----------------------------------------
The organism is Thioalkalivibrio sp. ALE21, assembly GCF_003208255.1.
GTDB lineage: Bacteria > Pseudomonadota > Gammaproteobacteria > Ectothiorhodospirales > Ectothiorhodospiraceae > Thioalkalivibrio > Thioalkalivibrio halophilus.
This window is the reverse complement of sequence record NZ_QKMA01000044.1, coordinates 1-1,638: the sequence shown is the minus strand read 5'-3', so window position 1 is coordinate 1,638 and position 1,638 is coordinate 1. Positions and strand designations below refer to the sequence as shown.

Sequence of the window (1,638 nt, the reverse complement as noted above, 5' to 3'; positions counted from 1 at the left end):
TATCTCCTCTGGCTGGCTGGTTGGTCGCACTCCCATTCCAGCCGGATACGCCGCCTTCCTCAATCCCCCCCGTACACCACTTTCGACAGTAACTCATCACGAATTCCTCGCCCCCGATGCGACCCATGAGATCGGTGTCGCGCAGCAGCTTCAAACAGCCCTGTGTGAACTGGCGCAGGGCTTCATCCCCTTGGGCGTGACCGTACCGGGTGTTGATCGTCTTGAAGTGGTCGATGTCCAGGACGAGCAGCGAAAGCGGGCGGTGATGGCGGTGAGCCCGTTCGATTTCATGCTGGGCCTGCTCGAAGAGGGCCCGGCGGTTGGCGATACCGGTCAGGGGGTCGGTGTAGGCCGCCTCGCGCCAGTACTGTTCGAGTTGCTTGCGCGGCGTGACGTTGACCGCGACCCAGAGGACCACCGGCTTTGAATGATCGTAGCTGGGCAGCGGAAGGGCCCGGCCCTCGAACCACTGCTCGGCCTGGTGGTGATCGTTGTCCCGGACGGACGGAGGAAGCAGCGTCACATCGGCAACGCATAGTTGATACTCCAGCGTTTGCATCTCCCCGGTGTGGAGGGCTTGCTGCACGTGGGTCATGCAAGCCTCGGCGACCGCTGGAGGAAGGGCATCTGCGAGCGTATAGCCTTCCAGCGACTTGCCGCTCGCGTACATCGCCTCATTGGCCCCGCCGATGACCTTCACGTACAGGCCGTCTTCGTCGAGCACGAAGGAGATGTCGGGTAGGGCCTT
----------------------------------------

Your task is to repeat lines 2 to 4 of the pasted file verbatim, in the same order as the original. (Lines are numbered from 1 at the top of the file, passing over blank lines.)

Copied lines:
GTDB lineage: Bacteria > Pseudomonadota > Gammaproteobacteria > Ectothiorhodospirales > Ectothiorhodospiraceae > Thioalkalivibrio > Thioalkalivibrio halophilus.
This window is the reverse complement of sequence record NZ_QKMA01000044.1, coordinates 1-1,638: the sequence shown is the minus strand read 5'-3', so window position 1 is coordinate 1,638 and position 1,638 is coordinate 1. Positions and strand designations below refer to the sequence as shown.

Sequence of the window (1,638 nt, the reverse complement as noted above, 5' to 3'; positions counted from 1 at the left end):